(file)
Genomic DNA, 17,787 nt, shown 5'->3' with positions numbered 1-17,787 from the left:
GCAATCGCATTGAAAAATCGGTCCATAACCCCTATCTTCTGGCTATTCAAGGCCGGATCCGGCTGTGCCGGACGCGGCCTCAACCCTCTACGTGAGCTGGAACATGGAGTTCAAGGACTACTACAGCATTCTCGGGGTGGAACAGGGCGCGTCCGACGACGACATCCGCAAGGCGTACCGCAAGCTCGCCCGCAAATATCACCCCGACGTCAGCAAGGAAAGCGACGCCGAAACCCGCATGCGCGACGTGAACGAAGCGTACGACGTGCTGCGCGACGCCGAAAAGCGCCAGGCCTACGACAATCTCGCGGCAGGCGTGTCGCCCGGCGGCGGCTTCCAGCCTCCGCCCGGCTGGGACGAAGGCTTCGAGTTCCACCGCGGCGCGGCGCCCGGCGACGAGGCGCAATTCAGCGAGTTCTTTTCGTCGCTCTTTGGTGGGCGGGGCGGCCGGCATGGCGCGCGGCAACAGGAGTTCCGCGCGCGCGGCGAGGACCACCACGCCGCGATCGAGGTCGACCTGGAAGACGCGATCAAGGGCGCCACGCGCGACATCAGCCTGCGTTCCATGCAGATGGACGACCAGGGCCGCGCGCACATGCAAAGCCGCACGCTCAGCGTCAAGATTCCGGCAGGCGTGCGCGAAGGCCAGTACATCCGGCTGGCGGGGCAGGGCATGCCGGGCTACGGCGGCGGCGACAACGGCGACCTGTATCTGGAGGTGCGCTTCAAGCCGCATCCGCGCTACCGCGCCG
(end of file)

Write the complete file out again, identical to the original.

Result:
Genomic DNA, 17,787 nt, shown 5'->3' with positions numbered 1-17,787 from the left:
GCAATCGCATTGAAAAATCGGTCCATAACCCCTATCTTCTGGCTATTCAAGGCCGGATCCGGCTGTGCCGGACGCGGCCTCAACCCTCTACGTGAGCTGGAACATGGAGTTCAAGGACTACTACAGCATTCTCGGGGTGGAACAGGGCGCGTCCGACGACGACATCCGCAAGGCGTACCGCAAGCTCGCCCGCAAATATCACCCCGACGTCAGCAAGGAAAGCGACGCCGAAACCCGCATGCGCGACGTGAACGAAGCGTACGACGTGCTGCGCGACGCCGAAAAGCGCCAGGCCTACGACAATCTCGCGGCAGGCGTGTCGCCCGGCGGCGGCTTCCAGCCTCCGCCCGGCTGGGACGAAGGCTTCGAGTTCCACCGCGGCGCGGCGCCCGGCGACGAGGCGCAATTCAGCGAGTTCTTTTCGTCGCTCTTTGGTGGGCGGGGCGGCCGGCATGGCGCGCGGCAACAGGAGTTCCGCGCGCGCGGCGAGGACCACCACGCCGCGATCGAGGTCGACCTGGAAGACGCGATCAAGGGCGCCACGCGCGACATCAGCCTGCGTTCCATGCAGATGGACGACCAGGGCCGCGCGCACATGCAAAGCCGCACGCTCAGCGTCAAGATTCCGGCAGGCGTGCGCGAAGGCCAGTACATCCGGCTGGCGGGGCAGGGCATGCCGGGCTACGGCGGCGGCGACAACGGCGACCTGTATCTGGAGGTGCGCTTCAAGCCGCATCCGCGCTACCGCGCCG